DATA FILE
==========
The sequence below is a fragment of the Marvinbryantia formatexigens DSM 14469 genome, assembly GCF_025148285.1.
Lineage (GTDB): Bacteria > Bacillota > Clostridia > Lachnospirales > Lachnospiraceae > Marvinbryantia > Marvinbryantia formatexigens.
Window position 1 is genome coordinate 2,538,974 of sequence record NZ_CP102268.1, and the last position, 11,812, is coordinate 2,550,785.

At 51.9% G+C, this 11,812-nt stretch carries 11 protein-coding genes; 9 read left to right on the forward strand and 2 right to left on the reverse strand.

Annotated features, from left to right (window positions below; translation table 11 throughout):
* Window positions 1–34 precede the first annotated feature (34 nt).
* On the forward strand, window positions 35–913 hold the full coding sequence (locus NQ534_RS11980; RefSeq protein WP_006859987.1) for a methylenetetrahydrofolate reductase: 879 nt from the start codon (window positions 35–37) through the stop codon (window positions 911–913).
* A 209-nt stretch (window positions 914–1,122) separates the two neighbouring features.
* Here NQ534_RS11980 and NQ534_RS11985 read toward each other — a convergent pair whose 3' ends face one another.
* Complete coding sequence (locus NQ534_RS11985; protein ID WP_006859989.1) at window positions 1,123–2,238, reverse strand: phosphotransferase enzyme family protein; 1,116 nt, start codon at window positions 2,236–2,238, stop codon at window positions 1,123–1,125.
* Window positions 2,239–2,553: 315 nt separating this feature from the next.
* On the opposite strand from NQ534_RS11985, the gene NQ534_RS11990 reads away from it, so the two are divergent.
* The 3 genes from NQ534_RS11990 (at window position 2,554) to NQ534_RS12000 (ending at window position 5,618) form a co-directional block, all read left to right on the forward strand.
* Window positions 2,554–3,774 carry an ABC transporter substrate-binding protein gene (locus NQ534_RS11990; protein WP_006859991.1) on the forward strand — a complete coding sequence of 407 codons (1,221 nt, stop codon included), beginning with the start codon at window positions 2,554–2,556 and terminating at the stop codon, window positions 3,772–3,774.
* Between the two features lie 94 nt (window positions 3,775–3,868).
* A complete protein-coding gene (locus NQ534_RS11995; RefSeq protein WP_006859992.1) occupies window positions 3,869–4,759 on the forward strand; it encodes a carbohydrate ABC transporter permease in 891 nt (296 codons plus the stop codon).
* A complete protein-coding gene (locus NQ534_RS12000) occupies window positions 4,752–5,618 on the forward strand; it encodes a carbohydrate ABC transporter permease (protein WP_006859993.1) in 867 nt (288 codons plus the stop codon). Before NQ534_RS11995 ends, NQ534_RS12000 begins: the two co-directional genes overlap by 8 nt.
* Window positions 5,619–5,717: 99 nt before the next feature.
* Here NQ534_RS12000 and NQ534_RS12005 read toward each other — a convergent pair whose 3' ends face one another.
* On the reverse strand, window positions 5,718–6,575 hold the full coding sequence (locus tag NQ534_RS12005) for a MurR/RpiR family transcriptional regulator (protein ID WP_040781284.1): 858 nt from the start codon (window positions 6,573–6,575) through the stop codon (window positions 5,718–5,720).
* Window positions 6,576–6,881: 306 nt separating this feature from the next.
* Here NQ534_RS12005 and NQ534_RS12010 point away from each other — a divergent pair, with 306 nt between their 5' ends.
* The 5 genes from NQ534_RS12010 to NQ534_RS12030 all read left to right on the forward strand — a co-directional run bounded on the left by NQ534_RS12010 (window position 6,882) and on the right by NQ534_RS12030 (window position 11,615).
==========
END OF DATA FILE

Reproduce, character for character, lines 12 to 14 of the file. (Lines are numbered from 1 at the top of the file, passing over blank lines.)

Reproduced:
* On the opposite strand from NQ534_RS11985, the gene NQ534_RS11990 reads away from it, so the two are divergent.
* The 3 genes from NQ534_RS11990 (at window position 2,554) to NQ534_RS12000 (ending at window position 5,618) form a co-directional block, all read left to right on the forward strand.
* Window positions 2,554–3,774 carry an ABC transporter substrate-binding protein gene (locus NQ534_RS11990; protein WP_006859991.1) on the forward strand — a complete coding sequence of 407 codons (1,221 nt, stop codon included), beginning with the start codon at window positions 2,554–2,556 and terminating at the stop codon, window positions 3,772–3,774.